Homeowners have a vested interest in the City. Homeownership creates long-term and greater ties to the community. Condo owners are unlikely to sell what they own on a regular basis. The Kathleen Halayko Scholarship exemplifies the importance of homeownership. It requires students to attend FCCPS K-12. How many children in apartments are eligible for this? How many apartment dwellers knew our recently retired beloved Mt. Daniel principal or that it’s named for her?

We have too many mixed-use rental properties. It’s time for the City Council to live up to the promise made to homeowners for mixed-use buildings. The City must require condos, not apartments, for all residential space in all mixed-use buildings. The City can still require affordable dwelling unit condos just like they have in mixed-use rentals. It’s time for the City Council to stop annually increasing homeowners’ taxes that developers create on the profits developers make.

Dave Rifkin

Falls Church

 

AAUW to Recognize Equal Pay Day On April 4

Editor,

On Tuesday, April 4, 2017, the American Association of University Women (AAUW) will recognize Equal Pay Day, the symbolic day when women’s earnings finally catch up to what white men earned in 2016. According to U.S. Census Bureau statistics, the median earnings for women working full time, year-round is only 80 percent of what white men working full time, year-round make. The situation is even worse for most women of color. African American women make just 63 percent, Native American women make about 58 percent, and Latina women make only 54 percent of what men make.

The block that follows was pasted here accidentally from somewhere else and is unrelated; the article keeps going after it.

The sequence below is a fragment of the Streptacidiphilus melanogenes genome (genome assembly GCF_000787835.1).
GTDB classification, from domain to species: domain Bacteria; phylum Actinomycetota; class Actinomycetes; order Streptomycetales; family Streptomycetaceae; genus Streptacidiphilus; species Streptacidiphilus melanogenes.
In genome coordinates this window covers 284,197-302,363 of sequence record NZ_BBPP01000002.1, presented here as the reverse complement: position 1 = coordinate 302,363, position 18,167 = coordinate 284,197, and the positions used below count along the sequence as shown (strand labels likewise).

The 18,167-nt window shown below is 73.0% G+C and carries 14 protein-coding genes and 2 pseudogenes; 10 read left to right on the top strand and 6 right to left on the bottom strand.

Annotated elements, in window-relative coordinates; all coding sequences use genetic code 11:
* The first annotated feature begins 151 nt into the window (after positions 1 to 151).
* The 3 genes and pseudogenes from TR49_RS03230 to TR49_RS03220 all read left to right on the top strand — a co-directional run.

The wage gap between men and women isn’t just a number; it’s an economic issue for many families. A 2013 Pew Research Center study found that in 40 percent of households with children under the age of 18, the mother is the sole or primary wage earner. Pay equity is the key to families making ends meet and moving working families into and then keeping them in the middle class.

The pay gap is not caused solely by differences in career and lifestyle choices made by men and women. A 2012 AAUW report found that one year after graduating from college, women still earned 7 percent less than their male counterparts. A spring 2017 AAUW report shows that the one-year-after graduation gap still exists, and ten years after graduation, the gap widens to 12 percent.

In our own Commonwealth of Virginia, women earn 78 percent of what a man earns in Virginia. (Virginia ranks a dismal 35th in pay equity.) In real terms, this translates into less money for feeding families, health care, paying off student loans, and saving for retirement. Passing a federal law like the Paycheck Fairness Act would help protect everyone in all states. But until that happens, each state will continue operating under antiquated regulations and piecemeal state and local laws to combat unequal pay. As we wait for Congress to pass the Paycheck Fairness Act, Virginia AAUW members will continue to urge the state legislature to make improvements to Virginia’s equal pay laws so that fair pay is an accessible reality for everyone.

Kristan McMahon

President, AAUW Falls Church Area Branch